Tuesday, May 4, 2010


This year there are pests.  I knew that it was coming.  For a while, our garden was a surprise to any little hungry thing that stumbled on it.  Now, it is expected among a certain population that we will try to grow delicious things in this particular area.  They are alive and waiting.  They are planning future generations based on projected yield.  As far as the slugs are concerned, the hoop house was erected just to keep them cozy for the long cold nights of January.  It is probably working its way into their mythology.  I have a whole bed of bolted brassicas.  Great for the bees!  Also great for the aphids.  I swear, where did all these aphids come from?  On the apple trees, I know the ants planted them.  Watching those busy, busy ants tending their patches of mindless, leaf-sucking grubs makes me feel very scientific and very grossed out.  I run the strip of raised sticky paper around the trunk and feel like a tree ninja, a thousander, changing the very materials that make up the universe for those crazed buggers.  They frantically examine every inch of my barrier from both sides, screaming at each other with their pheromones over the inch wide plateau.  I know that the aphids will gradually disappear from the poor curled apple leaves now that the farmers are foiled, but they will thicken and clump on my arugula (did I plant it too late?), my nasturtiums.  Yucky-yuck.  A part of my philosophy is to keep ambition low, to work with the flow, to grow what does well and leave the finagling to the farmers.  But if it only gets worse the longer you work in the same space, then a mark of seriousness is learning to deal with the pests you get.  At least slugs don't like tomatoes.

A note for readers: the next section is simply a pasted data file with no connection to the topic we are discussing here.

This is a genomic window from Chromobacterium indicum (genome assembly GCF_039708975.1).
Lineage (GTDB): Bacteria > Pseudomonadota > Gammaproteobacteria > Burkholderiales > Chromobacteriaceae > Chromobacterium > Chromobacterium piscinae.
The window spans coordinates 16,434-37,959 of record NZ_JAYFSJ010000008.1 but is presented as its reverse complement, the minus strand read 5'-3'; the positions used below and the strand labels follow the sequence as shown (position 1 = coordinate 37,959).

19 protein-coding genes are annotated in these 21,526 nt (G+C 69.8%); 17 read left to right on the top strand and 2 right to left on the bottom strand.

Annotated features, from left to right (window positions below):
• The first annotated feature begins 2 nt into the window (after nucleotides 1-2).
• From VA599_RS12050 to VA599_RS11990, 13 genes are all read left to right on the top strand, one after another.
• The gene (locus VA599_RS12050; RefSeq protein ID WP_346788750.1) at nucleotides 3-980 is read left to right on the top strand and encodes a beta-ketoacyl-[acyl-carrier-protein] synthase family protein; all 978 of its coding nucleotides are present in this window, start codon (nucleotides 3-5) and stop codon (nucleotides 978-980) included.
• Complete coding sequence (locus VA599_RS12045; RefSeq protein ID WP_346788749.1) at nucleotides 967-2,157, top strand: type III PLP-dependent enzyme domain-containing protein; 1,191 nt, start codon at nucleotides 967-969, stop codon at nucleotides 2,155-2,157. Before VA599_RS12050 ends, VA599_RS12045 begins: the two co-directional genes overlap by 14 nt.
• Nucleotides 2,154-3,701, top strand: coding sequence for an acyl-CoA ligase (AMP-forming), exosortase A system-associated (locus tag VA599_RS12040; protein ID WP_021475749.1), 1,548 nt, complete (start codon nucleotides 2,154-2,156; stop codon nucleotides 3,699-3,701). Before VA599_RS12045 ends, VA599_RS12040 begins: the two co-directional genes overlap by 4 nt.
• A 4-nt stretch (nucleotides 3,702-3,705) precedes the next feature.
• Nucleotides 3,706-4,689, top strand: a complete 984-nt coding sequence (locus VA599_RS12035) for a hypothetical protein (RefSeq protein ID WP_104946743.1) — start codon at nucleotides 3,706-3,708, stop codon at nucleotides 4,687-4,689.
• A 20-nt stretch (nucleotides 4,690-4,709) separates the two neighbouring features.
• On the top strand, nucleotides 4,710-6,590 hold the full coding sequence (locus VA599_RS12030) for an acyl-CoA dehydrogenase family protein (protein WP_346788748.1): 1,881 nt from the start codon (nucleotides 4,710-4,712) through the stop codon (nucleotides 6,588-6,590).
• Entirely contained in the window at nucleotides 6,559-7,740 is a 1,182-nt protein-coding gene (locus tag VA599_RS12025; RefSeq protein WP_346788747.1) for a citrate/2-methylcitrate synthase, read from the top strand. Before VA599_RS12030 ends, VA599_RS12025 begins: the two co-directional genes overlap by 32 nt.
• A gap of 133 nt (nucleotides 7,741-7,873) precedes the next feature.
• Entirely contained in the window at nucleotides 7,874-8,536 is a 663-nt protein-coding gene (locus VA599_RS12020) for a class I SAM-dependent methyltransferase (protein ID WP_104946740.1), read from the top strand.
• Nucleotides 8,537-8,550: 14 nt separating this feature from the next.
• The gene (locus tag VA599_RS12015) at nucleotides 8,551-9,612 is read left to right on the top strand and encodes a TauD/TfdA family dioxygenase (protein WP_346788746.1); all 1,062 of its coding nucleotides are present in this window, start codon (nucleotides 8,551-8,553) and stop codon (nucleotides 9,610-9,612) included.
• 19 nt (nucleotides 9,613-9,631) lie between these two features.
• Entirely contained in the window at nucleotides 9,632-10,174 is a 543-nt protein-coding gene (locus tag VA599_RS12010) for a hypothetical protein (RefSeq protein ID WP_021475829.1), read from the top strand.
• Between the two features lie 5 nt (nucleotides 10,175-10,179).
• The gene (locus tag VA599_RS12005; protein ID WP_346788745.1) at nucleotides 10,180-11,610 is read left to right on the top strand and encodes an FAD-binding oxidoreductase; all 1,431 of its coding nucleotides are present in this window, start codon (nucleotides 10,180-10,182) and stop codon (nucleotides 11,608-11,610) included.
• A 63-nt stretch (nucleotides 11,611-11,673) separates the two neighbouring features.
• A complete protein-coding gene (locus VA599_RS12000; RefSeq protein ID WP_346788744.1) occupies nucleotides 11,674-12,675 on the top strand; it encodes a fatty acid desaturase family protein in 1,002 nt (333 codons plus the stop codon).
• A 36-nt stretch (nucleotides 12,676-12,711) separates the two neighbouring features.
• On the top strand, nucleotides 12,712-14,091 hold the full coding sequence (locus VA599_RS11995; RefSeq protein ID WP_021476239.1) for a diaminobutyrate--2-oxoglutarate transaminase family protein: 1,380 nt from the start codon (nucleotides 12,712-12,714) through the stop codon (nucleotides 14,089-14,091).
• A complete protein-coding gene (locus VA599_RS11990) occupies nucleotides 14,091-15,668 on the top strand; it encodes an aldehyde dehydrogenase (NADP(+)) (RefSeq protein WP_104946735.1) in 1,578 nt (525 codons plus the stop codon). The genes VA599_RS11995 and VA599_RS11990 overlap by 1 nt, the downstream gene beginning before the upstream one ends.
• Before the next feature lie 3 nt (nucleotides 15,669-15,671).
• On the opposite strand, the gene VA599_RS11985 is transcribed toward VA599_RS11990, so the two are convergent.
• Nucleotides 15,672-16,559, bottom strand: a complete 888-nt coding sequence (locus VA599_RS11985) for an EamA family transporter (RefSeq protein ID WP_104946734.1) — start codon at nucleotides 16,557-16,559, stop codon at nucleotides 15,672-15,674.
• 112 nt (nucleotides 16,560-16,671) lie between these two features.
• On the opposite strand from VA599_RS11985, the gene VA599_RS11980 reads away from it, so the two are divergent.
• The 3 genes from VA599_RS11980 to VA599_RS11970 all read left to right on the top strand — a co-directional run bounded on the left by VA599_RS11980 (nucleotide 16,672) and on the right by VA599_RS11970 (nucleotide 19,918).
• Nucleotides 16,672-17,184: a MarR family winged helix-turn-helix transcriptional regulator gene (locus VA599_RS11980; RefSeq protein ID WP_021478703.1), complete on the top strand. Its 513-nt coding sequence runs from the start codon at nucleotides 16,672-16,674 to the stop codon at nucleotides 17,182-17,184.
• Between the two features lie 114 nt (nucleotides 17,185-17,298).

No comments:

Post a Comment